There’s some practical information about how we had prepared for our first trip to India.
Without doubt, ocean coasts of Goa and Kerala seemed tempting and it would have been the easiest way, having turned to tour operator, to plan a vacation in some respectable hotel at the ocean’s sandy beach. But there’s always a “but”. We wanted to plunge into reality, not a life in specially organized reservations for tourists.
One of the important questions you have to think about before the journey is “What exactly do I want to see in India? How do I spend time there?”
Is it going to be historical sites, yoga schools, ashrams and other places of spiritual self-development, or is it going to be mountain treks, rafting and cycling?
The Red Fort, New Delhi
Also one should not underestimate establishing the kind of weather that is likely to reign in the region in question at the time of arriving. For instance, summer (the usual time of vacations) is characterized by monsoon through the most of India. We were forced to stay inside for half a day out of 2.5 days spent in Delhi due to rainfall, which continued from afternoon till late in the evening. It certainly gets in a way of exploring the city, taking pictures and walks.
Intense rain at Qutb Minar, New Delhi
That’s why it’s important to know what weather awaits you, so that you don’t soak under never-ending showers, or at least you know they’re coming and prepare a bit.
Rohtang La Pass flowers in our guide book
This kind of information was of course taken from the Internet and also a beautiful guidebook “INDIA” from Lonely Planet. One will find accurate descriptions of all states and regions of India (starting with New Delhi and wrapping up with the Andaman Islands), its climate features, main sights, maps of towns and their districts, popular guest-houses, hotels, restaurants, transport services and approximate price rates in the book. Also there’s plenty general information about the country (for example, sort of a dictionary which gives you an insight to Indian cuisine). It cost around 25€ and travelled all the way with us, got a little worn-out, but proved most useful in places without proper Internet connection. As for us, you wouldn’t regret buying it, because it REALLY HELPS, even though weighing a couple pounds.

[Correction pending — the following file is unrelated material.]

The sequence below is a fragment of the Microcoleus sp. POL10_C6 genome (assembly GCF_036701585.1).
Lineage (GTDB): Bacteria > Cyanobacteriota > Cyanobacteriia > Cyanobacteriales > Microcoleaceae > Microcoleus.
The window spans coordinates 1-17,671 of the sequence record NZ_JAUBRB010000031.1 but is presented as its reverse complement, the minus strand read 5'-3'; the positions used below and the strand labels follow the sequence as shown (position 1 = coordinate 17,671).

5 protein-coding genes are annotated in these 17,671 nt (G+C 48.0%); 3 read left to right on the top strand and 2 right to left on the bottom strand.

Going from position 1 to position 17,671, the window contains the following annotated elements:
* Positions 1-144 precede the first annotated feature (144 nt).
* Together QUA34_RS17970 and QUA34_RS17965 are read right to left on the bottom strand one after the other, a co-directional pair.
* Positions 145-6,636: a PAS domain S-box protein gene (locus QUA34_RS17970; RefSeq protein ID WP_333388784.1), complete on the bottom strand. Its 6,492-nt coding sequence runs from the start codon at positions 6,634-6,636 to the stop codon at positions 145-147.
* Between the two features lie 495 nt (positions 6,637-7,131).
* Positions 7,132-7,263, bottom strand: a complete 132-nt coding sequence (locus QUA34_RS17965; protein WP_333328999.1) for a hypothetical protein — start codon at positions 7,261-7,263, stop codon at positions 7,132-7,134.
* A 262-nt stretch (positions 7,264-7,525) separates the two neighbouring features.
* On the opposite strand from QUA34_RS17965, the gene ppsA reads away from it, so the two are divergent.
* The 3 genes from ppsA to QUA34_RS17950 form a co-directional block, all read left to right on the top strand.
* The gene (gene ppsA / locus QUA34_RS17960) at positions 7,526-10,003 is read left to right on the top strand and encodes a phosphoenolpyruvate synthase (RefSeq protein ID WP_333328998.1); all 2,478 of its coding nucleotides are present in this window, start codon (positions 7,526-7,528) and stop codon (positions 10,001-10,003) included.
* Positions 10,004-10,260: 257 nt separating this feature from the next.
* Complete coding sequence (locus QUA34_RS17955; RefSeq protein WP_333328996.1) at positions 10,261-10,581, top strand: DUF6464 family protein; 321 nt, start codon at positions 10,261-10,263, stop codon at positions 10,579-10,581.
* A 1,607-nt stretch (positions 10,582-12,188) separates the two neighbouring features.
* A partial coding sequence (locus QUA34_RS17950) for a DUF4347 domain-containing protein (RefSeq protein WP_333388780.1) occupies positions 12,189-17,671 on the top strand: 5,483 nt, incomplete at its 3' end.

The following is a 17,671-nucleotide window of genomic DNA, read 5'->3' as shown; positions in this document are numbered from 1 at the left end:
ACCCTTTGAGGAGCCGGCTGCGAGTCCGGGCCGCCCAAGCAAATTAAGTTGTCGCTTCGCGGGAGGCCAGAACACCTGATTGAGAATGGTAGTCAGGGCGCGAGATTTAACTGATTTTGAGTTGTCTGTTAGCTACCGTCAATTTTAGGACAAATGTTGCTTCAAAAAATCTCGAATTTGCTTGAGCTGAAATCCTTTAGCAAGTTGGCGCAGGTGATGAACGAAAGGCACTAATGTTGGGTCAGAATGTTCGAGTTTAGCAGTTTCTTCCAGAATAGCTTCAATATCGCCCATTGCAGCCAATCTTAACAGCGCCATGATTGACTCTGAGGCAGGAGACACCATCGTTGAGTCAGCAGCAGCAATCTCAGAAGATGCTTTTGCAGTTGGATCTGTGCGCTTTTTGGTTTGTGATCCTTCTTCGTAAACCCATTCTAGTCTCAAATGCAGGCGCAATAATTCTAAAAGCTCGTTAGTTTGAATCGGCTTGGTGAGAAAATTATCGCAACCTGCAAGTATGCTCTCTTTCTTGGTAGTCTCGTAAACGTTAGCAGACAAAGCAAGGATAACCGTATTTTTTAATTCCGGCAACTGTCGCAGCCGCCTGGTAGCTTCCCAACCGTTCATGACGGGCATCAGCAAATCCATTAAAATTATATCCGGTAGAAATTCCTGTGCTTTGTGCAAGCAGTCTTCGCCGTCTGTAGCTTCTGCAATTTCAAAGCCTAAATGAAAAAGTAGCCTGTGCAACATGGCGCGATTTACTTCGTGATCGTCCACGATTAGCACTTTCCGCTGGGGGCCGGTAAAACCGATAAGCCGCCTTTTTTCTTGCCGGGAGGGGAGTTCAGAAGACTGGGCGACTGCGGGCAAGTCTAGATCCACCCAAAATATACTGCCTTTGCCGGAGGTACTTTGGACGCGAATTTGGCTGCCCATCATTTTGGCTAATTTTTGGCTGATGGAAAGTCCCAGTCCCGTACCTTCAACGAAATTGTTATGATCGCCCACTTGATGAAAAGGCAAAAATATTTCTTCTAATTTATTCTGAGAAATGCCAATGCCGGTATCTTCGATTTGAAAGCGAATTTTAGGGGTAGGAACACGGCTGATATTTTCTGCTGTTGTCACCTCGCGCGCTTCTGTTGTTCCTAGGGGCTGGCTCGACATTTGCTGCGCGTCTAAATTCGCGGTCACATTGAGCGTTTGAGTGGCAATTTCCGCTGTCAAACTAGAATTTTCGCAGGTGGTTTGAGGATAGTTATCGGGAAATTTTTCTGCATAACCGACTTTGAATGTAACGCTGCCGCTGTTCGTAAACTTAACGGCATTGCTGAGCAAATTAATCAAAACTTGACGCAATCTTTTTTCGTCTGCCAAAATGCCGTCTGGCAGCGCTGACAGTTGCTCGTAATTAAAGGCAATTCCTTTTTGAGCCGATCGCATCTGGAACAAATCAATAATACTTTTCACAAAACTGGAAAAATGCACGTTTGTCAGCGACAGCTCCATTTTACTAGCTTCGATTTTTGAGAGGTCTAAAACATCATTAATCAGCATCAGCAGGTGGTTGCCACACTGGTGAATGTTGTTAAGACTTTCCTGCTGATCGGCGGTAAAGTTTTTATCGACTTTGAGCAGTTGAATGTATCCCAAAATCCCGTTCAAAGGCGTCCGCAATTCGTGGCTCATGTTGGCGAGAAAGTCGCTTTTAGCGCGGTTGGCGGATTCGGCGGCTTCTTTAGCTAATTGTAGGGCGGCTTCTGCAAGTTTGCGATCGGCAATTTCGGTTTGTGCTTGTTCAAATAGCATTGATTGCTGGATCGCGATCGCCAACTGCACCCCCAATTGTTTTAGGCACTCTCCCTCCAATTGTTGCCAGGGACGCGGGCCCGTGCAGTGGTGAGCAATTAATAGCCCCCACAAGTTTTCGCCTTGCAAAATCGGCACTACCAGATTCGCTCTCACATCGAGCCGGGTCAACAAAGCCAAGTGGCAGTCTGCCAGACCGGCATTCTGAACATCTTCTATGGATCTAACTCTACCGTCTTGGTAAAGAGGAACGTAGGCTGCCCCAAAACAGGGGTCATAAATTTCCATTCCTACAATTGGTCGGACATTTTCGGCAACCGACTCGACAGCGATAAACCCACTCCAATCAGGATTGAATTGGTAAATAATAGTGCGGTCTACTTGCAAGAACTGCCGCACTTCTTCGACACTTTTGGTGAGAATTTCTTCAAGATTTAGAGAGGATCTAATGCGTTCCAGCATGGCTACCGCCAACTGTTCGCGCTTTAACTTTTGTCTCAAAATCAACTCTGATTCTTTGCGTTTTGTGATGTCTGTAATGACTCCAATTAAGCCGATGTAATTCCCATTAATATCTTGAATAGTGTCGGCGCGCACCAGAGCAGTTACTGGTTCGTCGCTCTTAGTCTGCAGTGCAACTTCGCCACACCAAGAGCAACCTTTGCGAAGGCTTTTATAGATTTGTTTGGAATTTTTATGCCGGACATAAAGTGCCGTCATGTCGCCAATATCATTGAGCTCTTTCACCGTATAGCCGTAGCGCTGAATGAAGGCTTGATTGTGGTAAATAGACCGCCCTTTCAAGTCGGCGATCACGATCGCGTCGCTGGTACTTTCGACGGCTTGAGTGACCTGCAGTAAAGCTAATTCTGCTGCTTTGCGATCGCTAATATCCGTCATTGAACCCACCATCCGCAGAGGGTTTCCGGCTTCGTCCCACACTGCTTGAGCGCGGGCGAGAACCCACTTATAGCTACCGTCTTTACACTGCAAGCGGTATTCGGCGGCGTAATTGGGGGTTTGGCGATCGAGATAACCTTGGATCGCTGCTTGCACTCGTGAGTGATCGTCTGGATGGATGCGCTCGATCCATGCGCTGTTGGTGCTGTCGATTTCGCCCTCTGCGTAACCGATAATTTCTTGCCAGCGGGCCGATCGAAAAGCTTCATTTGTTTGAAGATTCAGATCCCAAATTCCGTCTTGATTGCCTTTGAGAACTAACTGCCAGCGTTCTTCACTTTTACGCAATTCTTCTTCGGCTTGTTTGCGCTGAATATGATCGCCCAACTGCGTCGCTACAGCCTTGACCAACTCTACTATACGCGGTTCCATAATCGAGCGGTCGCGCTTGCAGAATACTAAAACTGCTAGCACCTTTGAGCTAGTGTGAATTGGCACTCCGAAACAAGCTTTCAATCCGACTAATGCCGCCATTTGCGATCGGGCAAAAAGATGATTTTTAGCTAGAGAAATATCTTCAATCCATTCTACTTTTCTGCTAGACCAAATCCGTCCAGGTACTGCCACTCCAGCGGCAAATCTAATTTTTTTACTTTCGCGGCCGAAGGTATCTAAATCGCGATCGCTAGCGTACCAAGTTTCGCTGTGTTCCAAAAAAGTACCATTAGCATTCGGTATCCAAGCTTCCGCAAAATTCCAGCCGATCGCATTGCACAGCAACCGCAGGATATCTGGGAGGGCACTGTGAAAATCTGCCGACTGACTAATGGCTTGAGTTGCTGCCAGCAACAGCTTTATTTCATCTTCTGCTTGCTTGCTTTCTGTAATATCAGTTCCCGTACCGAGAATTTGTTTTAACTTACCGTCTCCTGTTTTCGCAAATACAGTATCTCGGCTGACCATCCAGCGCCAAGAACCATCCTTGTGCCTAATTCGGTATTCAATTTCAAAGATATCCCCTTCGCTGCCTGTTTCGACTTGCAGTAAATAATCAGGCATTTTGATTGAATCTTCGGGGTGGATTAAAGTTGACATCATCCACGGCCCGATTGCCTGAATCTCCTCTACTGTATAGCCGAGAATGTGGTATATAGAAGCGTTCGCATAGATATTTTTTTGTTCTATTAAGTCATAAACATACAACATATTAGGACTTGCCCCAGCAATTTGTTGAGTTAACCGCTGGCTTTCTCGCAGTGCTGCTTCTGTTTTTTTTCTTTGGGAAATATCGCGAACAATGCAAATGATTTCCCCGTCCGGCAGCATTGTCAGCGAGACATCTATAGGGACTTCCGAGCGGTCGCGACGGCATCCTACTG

Itinerary notes in guide book
Also documentaries and popular TV programs help. Thus, Ukrainian trekking TV-guide “World Inside Out” convinced us that we wanted to see The Golden Temple in Amritsar, but definitely didn’t want to see the sacred city of dead, Varanasi.
Cycling near Leh, Ladakh region
Having read all we could about India, the outline of the journey seemed as follows:
New-Delhi, landing and seeing main places of interest (2 days); here about it ..
Amritsar, visiting The Golden Temple (2 days),
Leh (Ladakh district), getting acclimatized and visiting surrounding sights (6-7 days),
Leh-Manali, automobile 3-days long journey, visiting high-mountain lakes Tso Kar and Tso Moriri,
Manali (2 days),
Manali-Delhi, resting and catching a flight home.
So, here you are! You’ve read all them blogs, got to know the geography and climate of the regions, watched many episodes of TV-guides with guys with them backpacks plowing through never-disappearing crowds and telling you about the marvel Hindustan peninsula is. You’re still a touch scared, but already anxious to start planning! Now is the time to think about acquiring visa and hitting the road.